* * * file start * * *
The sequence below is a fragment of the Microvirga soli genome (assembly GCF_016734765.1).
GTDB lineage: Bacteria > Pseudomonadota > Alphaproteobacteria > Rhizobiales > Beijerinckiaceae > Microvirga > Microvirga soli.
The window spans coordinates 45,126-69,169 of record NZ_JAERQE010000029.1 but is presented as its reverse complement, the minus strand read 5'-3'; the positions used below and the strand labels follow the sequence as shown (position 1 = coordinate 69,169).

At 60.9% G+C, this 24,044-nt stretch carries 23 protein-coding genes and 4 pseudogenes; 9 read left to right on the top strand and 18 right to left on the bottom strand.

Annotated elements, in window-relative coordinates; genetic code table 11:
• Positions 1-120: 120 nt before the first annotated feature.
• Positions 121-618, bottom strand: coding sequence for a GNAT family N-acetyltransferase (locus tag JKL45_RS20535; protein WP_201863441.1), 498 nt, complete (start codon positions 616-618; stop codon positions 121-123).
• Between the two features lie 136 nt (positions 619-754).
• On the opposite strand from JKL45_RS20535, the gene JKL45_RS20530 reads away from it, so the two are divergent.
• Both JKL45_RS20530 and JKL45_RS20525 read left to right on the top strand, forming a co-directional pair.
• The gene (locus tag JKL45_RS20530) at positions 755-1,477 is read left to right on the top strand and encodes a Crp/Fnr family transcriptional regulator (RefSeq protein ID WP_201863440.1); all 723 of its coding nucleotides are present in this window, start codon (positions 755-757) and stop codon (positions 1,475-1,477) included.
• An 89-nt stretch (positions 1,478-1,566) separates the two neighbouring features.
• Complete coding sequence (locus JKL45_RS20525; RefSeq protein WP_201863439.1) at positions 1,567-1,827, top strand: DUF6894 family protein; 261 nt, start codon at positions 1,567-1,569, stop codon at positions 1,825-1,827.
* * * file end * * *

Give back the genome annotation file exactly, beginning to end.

The sequence below is a fragment of the Microvirga soli genome (assembly GCF_016734765.1).
GTDB lineage: Bacteria > Pseudomonadota > Alphaproteobacteria > Rhizobiales > Beijerinckiaceae > Microvirga > Microvirga soli.
The window spans coordinates 45,126-69,169 of record NZ_JAERQE010000029.1 but is presented as its reverse complement, the minus strand read 5'-3'; the positions used below and the strand labels follow the sequence as shown (position 1 = coordinate 69,169).

At 60.9% G+C, this 24,044-nt stretch carries 23 protein-coding genes and 4 pseudogenes; 9 read left to right on the top strand and 18 right to left on the bottom strand.

Annotated elements, in window-relative coordinates; genetic code table 11:
• Positions 1-120: 120 nt before the first annotated feature.
• Positions 121-618, bottom strand: coding sequence for a GNAT family N-acetyltransferase (locus tag JKL45_RS20535; protein WP_201863441.1), 498 nt, complete (start codon positions 616-618; stop codon positions 121-123).
• Between the two features lie 136 nt (positions 619-754).
• On the opposite strand from JKL45_RS20535, the gene JKL45_RS20530 reads away from it, so the two are divergent.
• Both JKL45_RS20530 and JKL45_RS20525 read left to right on the top strand, forming a co-directional pair.
• The gene (locus tag JKL45_RS20530) at positions 755-1,477 is read left to right on the top strand and encodes a Crp/Fnr family transcriptional regulator (RefSeq protein ID WP_201863440.1); all 723 of its coding nucleotides are present in this window, start codon (positions 755-757) and stop codon (positions 1,475-1,477) included.
• An 89-nt stretch (positions 1,478-1,566) separates the two neighbouring features.
• Complete coding sequence (locus JKL45_RS20525; RefSeq protein WP_201863439.1) at positions 1,567-1,827, top strand: DUF6894 family protein; 261 nt, start codon at positions 1,567-1,569, stop codon at positions 1,825-1,827.